Frederick Eugene Ives

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Frederic Eugene Ives (1856-1937) was a U.S. inventor and photographer, born in Litchfield, Connecticut.


Frederic Ives had no formal education and described himself as an amateur inventor, about whom he remarked, "the typical amateur inventor will pursue his course through any amount of poverty and hardship and indifference, thinking much more about his work than about any material reward which it might bring."[1]

Ives developed an interest in photography and engraving while working as an apprentice and journeyman in the printing business. At the age of 18 he was put in charge of the Cornell University photographic lab between 1874 and 1878. Ives later recalled at a 1928 address to the Optical Society of America that while some professors seemed to think having someone his age in the position was a joke, that he took it very seriously: "I was so much interested in this experimental work that I slept in the laboratory, and worked at all hours, living principally upon crackers and milk. Once, I worked for a period of five days without sleep." It was during this period that Ives invented the half tone process which revolutionized newspaper printing, allowing papers to print reproductions of photographs using paper and ink.[2]

In 1885 he was one of the founding members of the Photographic Society of Philadelphia.[3] He is also know for his pioneering work in color and stereo photographic processes. In 1996 Ives was the subject of a U.S. 32 cent postage stamp celebrating his achievements.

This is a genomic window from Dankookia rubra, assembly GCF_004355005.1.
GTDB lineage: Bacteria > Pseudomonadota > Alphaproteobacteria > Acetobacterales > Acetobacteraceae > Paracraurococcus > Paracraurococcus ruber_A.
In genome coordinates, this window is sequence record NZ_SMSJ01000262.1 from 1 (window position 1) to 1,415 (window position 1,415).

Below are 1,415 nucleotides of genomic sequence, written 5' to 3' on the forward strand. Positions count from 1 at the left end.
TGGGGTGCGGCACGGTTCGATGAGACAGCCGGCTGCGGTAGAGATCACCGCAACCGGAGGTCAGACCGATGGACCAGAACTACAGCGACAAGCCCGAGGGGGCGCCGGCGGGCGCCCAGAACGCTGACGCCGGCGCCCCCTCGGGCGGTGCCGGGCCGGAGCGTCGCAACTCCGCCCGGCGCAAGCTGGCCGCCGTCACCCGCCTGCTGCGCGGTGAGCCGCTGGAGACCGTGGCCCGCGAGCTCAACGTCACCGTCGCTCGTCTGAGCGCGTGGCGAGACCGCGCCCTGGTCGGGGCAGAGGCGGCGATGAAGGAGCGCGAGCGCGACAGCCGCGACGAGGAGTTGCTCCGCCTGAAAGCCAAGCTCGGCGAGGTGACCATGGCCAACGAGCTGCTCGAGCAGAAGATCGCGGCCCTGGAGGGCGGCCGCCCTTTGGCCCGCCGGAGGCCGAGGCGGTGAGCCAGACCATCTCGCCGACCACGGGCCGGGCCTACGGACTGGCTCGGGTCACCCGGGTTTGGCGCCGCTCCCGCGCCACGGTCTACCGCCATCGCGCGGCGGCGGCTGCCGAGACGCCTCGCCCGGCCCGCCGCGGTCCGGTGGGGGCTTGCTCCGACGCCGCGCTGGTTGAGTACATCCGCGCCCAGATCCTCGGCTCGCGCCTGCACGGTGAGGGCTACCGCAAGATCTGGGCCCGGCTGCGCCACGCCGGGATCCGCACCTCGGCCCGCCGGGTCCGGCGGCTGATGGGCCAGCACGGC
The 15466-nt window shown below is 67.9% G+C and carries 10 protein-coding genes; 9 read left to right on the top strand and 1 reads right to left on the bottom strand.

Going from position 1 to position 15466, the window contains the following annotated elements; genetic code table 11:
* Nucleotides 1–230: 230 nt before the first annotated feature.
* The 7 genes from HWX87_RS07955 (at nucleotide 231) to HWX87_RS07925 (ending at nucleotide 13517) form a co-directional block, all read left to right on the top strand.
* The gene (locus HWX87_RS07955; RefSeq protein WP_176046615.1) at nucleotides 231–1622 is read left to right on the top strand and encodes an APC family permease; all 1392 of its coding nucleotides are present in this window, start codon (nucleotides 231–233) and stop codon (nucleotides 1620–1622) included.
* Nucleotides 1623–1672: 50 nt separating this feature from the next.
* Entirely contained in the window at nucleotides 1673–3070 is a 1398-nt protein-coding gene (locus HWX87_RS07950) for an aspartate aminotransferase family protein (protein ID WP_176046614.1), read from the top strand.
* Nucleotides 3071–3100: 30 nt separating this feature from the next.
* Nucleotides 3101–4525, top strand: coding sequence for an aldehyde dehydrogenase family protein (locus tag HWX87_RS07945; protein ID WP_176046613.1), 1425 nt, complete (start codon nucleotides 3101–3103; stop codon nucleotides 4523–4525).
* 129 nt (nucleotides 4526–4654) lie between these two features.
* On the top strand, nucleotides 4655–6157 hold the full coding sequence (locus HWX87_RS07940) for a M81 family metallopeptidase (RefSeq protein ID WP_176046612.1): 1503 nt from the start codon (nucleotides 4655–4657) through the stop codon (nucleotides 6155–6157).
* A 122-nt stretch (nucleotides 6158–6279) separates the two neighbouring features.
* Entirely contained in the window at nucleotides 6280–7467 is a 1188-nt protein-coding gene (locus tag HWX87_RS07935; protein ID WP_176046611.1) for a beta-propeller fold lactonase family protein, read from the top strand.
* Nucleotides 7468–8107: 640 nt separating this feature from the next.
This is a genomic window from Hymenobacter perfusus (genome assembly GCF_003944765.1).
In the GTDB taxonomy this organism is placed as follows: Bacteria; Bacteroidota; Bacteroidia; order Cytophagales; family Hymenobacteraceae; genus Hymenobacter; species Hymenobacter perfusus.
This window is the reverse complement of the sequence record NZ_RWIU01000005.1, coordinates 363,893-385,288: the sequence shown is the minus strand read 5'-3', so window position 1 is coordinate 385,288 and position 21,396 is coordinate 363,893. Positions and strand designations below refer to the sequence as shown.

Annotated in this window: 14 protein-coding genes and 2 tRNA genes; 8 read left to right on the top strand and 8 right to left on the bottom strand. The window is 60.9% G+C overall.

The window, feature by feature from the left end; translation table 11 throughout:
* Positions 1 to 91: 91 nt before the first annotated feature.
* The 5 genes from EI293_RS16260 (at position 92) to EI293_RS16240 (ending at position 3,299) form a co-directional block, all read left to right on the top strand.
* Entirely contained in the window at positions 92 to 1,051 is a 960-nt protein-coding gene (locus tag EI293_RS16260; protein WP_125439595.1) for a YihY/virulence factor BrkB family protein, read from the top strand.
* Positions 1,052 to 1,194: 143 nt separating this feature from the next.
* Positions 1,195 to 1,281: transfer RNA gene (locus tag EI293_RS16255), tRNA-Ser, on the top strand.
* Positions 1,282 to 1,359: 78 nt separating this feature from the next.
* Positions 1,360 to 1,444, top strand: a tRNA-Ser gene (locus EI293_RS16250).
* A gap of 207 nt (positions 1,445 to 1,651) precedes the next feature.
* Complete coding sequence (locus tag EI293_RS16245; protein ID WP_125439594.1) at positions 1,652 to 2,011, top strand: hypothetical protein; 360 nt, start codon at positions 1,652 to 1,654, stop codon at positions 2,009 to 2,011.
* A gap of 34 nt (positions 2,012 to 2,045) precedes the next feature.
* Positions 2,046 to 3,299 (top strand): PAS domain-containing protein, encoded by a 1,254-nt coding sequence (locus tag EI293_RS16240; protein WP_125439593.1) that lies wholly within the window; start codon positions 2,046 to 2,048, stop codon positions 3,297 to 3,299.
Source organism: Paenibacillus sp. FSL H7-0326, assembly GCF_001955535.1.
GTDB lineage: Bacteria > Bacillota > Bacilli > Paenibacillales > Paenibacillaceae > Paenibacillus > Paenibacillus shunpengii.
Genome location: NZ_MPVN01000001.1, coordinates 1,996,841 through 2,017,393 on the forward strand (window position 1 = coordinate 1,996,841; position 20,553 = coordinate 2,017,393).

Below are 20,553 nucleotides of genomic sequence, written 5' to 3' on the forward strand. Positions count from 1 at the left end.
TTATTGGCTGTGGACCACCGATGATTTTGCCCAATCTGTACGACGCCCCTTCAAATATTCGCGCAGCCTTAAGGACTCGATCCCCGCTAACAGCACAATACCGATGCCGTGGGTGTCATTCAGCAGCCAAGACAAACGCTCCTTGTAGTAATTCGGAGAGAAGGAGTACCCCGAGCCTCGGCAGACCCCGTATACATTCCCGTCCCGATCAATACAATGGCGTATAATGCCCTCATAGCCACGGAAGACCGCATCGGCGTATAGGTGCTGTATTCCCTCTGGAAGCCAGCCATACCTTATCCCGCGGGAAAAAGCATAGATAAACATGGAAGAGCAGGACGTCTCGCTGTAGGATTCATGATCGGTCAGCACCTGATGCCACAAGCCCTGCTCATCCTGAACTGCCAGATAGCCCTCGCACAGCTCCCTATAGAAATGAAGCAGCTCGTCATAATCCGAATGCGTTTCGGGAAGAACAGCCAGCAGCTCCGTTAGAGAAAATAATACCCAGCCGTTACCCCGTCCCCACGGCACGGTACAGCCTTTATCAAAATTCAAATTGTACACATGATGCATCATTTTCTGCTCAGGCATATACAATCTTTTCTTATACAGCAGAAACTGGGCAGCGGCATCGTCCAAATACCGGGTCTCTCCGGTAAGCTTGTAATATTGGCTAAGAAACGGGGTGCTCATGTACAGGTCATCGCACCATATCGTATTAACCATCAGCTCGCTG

Notable Inventions

While Ives invented or improved many processes and devices important to photography and motion pictures, most were not patented and are not well known because he never profited from them. He did receive at least 90 patents and many of these were on notable inventions:

  • Parallax Stereogram - a patented combination of special image processing techniques and special viewing equipment which provided a 3D motion picture experience.
  • 3-color Camera and Photochromoscope - In 1892 Ives patented a color camera and then in 1894 patented an improved version of the same camera.
  • A Photographic Attachment for Optical Instruments - a patented mechanism for attaching cameras to microscopes, allowing what we know today as photomicrography. [4]
  • Binocular Microscope - a patented improvement on the binocular microscope[5]
  • Half Tone Letterpress - a patented photographic reproduction process that allows ink printed publication to reproduce photographic images with tonal qualities similar to the original photograph. Half tone printing was developed a few years earlier in other countries as well and eventually became a widely used alternative to the early method of using hand-carved wood engravings that resembled the desired photograph. [6]

Early Color Photography

In 1906, Ives captured color stereo photographs of San Fransisco showing the aftermath of the 1906 earthquake. The photographs were taken use Ives' patented Photochromoscope camera which used subtractive color theory to capture color images. The device took red, green, and blue images through color filters. The three images were bound together into a single slide known as a Krőmgram and viewed in a device Ives named the Krőmscőp. After Ives death in 1937, these early color photographs were stored as part of the Ives collection at the National Museum of American History. The photographs were rediscovered in 2009 by a researcher cataloguing the collection.[7]